Russia’s war in Ukraine has sent grain prices skyrocketing — a worry for consumers worldwide, but potentially a boon for producers such as Argentina, which hopes an influx of soybean “agridollars” will boost its faltering economy.
South America’s third-largest economy is the biggest exporter of soybean meal and oil in the world, and only the US and Brazil export more soybean grains.
Soy represents nearly one-third of Argentina’s exports and last year contributed US$9 billion to the state coffers.
This year, the sector is expecting record sales of US$23.7 billion — about US$700 million more than a year earlier — despite a 10 percent smaller harvest due to a severe drought.
“The prospects for the producer are good... There is optimism,” said Martin Semino, who sells farming equipment and presides over the Rural Society of Lobos, a fertile agricultural zone southwest of Buenos Aires.
The harvest season is at its height, and workers are laboring from dawn to dusk to clear the fields before the autumn rains arrive.
“Soy is the dollar, the currency of the countryside,” Semino said.
In the past, the grain has been a savior for inflation-troubled Argentina.
A soybean boom in the 2000s is widely considered to have helped the country recover from its worst economic crisis in 2001. In the past 40 years, the planted surface area of soy has multiplied 14 times.
Argentina is also a major producer of sunflower oil and wheat — other grains affected by the war in Ukraine.
After a record sunflower harvest of 3.4 million tonnes in the 2021-2022 season, the area under cultivation is set to increase by 17 percent this season to 2 million hectares.
The country also had a record wheat harvest this season.
Argentina’s agroindustrial exports are this year estimated to bring in a record US$41 billion — about US$3 billion more than last year.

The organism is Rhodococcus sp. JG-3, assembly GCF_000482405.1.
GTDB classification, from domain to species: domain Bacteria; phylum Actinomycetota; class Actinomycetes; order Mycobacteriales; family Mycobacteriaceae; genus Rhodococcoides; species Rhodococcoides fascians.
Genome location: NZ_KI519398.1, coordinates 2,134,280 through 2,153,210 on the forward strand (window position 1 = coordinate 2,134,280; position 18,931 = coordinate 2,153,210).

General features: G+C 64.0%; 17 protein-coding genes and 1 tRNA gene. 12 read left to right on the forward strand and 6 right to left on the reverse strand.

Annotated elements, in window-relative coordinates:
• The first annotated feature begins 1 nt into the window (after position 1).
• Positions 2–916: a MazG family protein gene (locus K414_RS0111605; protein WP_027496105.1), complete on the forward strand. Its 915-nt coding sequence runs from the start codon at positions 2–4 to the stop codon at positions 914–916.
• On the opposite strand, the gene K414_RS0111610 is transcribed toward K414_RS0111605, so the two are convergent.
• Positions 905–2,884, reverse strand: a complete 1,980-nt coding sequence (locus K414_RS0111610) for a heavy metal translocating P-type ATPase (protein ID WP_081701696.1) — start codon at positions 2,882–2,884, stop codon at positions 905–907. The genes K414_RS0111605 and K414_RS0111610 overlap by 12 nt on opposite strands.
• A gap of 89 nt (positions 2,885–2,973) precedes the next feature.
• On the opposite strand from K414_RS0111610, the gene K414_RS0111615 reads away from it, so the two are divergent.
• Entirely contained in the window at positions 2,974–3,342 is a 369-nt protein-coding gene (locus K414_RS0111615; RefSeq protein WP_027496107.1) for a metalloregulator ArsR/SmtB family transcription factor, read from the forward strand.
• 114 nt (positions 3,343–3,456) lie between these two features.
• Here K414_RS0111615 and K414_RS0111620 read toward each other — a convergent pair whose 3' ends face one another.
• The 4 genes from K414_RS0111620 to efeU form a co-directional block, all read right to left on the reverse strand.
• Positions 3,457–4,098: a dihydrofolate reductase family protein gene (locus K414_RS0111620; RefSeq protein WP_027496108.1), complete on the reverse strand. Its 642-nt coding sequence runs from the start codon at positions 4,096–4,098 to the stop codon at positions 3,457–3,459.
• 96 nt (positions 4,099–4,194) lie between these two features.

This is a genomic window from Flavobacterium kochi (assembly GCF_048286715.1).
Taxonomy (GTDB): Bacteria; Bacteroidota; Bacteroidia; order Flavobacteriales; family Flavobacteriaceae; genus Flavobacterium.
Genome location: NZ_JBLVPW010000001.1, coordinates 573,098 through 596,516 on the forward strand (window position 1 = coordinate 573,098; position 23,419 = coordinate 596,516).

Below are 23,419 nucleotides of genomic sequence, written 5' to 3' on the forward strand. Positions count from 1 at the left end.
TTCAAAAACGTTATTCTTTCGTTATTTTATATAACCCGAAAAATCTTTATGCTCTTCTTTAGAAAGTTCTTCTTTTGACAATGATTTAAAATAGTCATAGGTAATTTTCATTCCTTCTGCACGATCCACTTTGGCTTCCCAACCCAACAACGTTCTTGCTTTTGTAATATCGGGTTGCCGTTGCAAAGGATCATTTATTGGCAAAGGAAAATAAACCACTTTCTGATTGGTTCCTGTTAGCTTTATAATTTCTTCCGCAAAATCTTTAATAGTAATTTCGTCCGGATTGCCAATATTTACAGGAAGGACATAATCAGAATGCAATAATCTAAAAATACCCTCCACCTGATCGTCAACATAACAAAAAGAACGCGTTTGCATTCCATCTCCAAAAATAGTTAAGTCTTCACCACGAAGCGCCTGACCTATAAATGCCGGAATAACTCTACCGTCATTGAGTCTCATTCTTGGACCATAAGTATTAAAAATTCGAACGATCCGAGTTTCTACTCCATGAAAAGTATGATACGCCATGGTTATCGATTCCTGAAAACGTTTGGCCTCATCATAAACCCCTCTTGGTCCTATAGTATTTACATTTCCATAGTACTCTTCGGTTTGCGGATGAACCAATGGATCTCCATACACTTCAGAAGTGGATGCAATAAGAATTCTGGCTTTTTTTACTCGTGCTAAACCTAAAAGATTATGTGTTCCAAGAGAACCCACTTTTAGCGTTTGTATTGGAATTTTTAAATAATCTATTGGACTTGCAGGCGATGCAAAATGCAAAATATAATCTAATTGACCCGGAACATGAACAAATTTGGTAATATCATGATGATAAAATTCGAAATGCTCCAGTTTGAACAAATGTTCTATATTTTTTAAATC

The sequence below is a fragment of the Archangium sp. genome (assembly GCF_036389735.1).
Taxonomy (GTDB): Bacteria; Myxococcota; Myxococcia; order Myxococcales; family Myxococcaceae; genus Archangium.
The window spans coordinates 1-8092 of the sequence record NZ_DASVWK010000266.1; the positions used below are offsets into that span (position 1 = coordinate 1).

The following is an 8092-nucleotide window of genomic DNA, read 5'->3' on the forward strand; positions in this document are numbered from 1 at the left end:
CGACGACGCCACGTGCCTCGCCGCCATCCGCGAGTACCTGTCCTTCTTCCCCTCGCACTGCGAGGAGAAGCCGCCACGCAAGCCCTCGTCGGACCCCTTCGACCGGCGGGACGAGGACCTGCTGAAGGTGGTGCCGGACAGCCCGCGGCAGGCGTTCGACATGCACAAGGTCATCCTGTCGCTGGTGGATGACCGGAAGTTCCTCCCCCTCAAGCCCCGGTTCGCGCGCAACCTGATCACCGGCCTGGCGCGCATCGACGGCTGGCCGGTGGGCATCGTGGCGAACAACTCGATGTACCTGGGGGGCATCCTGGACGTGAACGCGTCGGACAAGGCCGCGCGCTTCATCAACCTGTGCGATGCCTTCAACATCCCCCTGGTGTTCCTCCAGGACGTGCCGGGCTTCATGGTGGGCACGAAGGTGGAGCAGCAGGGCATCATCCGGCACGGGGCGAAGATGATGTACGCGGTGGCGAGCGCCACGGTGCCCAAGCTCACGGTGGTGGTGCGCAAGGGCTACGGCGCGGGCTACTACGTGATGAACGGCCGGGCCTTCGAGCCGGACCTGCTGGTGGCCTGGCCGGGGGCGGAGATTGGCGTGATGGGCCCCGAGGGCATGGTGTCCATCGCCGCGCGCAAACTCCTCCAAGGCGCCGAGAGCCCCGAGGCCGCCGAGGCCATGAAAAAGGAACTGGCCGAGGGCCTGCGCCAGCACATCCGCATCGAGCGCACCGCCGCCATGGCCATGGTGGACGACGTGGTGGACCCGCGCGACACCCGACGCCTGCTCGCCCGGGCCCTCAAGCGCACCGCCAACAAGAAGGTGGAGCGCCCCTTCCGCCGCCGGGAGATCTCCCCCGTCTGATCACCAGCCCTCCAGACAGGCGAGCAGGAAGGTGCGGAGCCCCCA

“With prices close to historic records, Argentina, which always needs dollars, must seize the moment,” Rosario Stock Exchange analyst Tomas Rodriguez Zurro said.
However, the rise in prices “is temporary, it will end when the war is over,” he said.
Yet some say that Argentina could have reaped an even larger benefit if it were not for rising input costs.
Argentina imports about 60 percent of the fertilizers needed to grow food — about 15 percent of it from Russia — but supplies are now short and prices climbing, meaning lower yields.
Higher fuel prices are also taking a toll, set against the backdrop of soaring consumer inflation of about 60 percent projected this year for Argentina.
The oilseed industry and grain exporters chambers have said that rising input costs — as well as shortages of fuel and fertilizer — have “neutralized, or worse, the relative benefits” derived from the commodity price rise.
“Input costs have exploded with the war,” Semino said.
Last month, farmers staged a protest in Buenos Aires to express their ire at government plans to impose a windfall tax on products boosted by the war in Ukraine.
The tax, imposed only on those earning more than 1 billion pesos (US$8.6 million) in net profit for the 2021-2022 season, would be used to cushion inflationary shocks for the poor.
Argentina has a 37 percent poverty rate.
The government has introduced quotas on wheat and maize, the latter of which Argentina is the world’s second-largest exporter of.
It has also announced a so-called “wheat stabilization fund” seeking to ensure that the price of the staple grain — and hence bread — remains shielded from steep fluctuations.
‧Gold for June delivery rose US$7.10 to US$1,882.80 an ounce, down 1.51 percent weekly.
‧Silver for July delivery fell US$0.07 to US$22.37 an ounce, dropping 3.12 percent from a week earlier, while July copper fell US$0.02 to US$4.27 a pound — a weekly decline of 3.17 percent.
Additional reporting by AP
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